The MA-303 systems compact, slim in size and light in weight, also they operate wirelessly. Components utilized in the Sainte-Ode project include four MA-303S single-channel wireless PA systems joined by a MIPRO ACT-312B dual-channel diversity receiver, an ACT-312BT quad-channel diversity receiver, an AD-707a 4-channel antenna divider, four ACT-32H handheld transmitters, two ACT-32T bodypack transmitters, two MU53HN head-worn microphones, and an MT-90A wireless interlinking transmitter .

“Besides the tremendous time and initial cost savings, there’s very low maintenance requirements with this approach, and it’s easily expandable by adding more MA-303 systems with built-in receivers to cover more areas in the church,” Ku explains. “Since MIPRO wireless PA systems can be powered by either AC or rechargeable battery, the systems offer the ability to place remote loudspeakers where other active speakers cannot be easily added or installed.”

Father Pu Ying Hsiung, who was assigned to Sainte-Ode earlier this year, is pleased with the upgrade. “The seamless integration of the speakers into the décor was completed beautifully, which was a major concern,” he says. “The powerful yet clear sound quality and reduced feedback were clearly noticeable and pleasing to the congregation during masses.”

A perspective of the Sainte-Ode Catholic Church sanctuary, including the MIPRO MA-303S wireless loudspeakers nstalled discretely on the support columns.

This 55-year-old mosaic architectural style church was the first of its kind in Taiwan and is widely considered one the most beautiful churches in southern Taiwan. Funded by an American woman, Lang Ode, and designed by a Mexican Father Francisco Borboa, the church is named after Ode to honor her contributions

MIPRO is distributed in the U.S. by Starin.


Posted by Keith Clark on 07/29 at 03:01 PM
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Full Compass Systems Supports Opera In The Park In Madison

Sound team deploys several solutions that contribute to quality sound reinforcement to more than 15,000

A record crowd of more than 15,000 converged on Garner Park in Madison, WI last Saturday night for the 14th annual Opera in the Park, featuring performances by professional opera singers, the Madison Opera Chorus and the Madison Symphony Orchestra.

Jonathan and Susan Lipp, Full Compass Systems CEO and chairman of the board, respectively, as well as Bag End owners Henry Heine and Jim Wischmeyer once again donated their time and equipment to help the event deliver quality sound reinforcement. The team is rounded out by a number of Full Compass staff members and Sennheiser national key account manager Adam Livella, who also volunteers time and lends equipment to the event.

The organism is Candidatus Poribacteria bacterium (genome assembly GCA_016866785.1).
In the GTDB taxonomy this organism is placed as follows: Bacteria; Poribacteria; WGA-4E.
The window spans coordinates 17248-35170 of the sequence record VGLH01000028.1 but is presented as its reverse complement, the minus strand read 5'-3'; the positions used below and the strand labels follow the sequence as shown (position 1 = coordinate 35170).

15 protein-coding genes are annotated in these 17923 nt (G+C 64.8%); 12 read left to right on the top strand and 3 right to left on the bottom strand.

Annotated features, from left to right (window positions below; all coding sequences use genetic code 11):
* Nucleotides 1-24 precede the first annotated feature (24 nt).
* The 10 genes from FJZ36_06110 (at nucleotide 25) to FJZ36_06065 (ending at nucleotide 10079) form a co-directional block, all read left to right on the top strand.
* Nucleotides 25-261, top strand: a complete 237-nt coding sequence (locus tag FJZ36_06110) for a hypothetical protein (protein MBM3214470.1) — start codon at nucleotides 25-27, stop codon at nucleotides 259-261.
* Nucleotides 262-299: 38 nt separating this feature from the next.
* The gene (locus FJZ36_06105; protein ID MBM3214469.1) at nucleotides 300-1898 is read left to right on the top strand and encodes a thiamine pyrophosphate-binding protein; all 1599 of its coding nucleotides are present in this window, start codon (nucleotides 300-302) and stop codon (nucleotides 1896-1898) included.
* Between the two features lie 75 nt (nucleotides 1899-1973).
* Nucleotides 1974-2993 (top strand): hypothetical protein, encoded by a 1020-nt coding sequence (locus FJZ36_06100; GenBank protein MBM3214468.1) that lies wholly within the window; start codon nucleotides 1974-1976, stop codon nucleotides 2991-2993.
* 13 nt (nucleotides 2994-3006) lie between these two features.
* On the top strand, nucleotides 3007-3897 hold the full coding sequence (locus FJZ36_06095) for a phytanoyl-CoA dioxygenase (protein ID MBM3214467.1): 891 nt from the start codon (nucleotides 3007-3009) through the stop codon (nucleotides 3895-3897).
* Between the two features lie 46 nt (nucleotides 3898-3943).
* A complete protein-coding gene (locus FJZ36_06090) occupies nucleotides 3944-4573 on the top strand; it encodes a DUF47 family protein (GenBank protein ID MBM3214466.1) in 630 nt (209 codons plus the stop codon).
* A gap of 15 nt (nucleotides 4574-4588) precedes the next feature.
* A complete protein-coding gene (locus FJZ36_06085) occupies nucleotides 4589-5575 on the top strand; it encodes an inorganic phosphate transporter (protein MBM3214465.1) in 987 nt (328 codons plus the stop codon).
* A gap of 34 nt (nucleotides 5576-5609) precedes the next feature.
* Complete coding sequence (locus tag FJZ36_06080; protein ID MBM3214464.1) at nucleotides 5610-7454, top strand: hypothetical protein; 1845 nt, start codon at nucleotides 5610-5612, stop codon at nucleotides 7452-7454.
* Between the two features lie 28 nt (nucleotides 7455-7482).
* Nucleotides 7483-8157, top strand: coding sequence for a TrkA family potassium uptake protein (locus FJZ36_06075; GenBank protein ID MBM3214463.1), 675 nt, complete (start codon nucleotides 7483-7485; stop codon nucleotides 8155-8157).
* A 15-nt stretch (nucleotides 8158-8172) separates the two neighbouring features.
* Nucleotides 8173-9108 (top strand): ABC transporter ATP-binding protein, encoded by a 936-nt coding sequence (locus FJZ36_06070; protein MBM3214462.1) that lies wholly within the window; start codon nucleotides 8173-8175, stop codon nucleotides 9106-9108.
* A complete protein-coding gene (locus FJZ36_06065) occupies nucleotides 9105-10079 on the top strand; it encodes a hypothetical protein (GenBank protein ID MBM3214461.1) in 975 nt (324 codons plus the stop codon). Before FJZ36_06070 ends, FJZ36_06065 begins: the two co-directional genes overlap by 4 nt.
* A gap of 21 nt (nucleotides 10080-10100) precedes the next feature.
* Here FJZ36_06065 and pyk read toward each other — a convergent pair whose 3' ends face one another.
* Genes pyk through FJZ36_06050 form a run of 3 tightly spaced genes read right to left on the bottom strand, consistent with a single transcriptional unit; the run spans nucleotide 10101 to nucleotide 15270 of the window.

“It’s the largest concert of its kind in the nation per capita, and who knows, maybe the world,” Susan Lipp states. “Which is totally amazing. You’d think San Francisco or New York would have the largest, but no, it’s right here in Madison.”

Now in it’s 13th year of aiding Madison Opera, the group is expanding, adding grandson Jake Lipp to the team in recent years. The 25-year-old comes from Chicago each summer to mix audio alongside his grandfather. He’s the third generation to make music and sound his career, working with the IATSE Local 2 as a stagehand, engineer and audio freelancer around Chicago.

Instead of close-miking instruments, the team deployed a minimum number of overhead mics to help the instruments blend naturally.

Jake Lipp working side-by-side with his grandfather Jonathan at Opera in the Park.

Further, Sennheiser MKH 800-P48 microphones were also placed at the front of the stage for the vocalists. In this instance they were set to the figure-8 pattern. The approach helps eliminate sound from the sides, reducing feedback and affording more control over the sound projected. This allowed the team to set up side-facing Bag End floor monitors at the front of the stage so the vocalists could hear themselves, while also saving space on a full stage.

The team also utilized Sennheiser A5000-CP passive antennas to send directional wireless signals to remote loudspeakers placed high up the hill at Garner Park. It streamlines the process in eliminating the need for cabling while also being resistant to dropouts.

Full Compass Systems

Posted by Keith Clark on 07/29 at 02:14 PM
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A Real World Gear Look At Wireless Microphone Systems

Looming in the background of recent wireless microphone development lies the growth of high-bandwidth wireless broadband services, smart phones, digital television, and other spectrum-hungry applications.

Driven by the repurposing of wide swaths of RF spectrum traditionally used for wireless mics (2010’s clearing of the 700 MHz band, the upcoming Incentive Auction of the 600 MHz band, and their equivalents throughout the world), manufacturers are pursuing solutions so that the wireless mics and similar devices will remain viable in the future. 

A flurry of activity over the past five years or so has resulted in a variety of digital wireless systems in both the UHF television and higher unlicensed bands – with performance, features and pricing ranging from not much above entry-level to pro touring quality.

These systems make more efficient use of spectrum, typically have lower transmitter RF power coupled with more sensitive yet selective receivers, and can cover a much wider section of spectrum within a single unit than their frequency-agile predecessors. 

On the high end, the introduction of digital wireless has coincided with the push toward digital audio networking and computer control within the audio equipment chain. Touring-class wireless is likely to have the ability to be remotely monitored and controlled, and with integrated AES/EBU or Dante receiver outputs can offer the option of keeping the signal in the digital domain from the stage through the console to the loudspeaker system.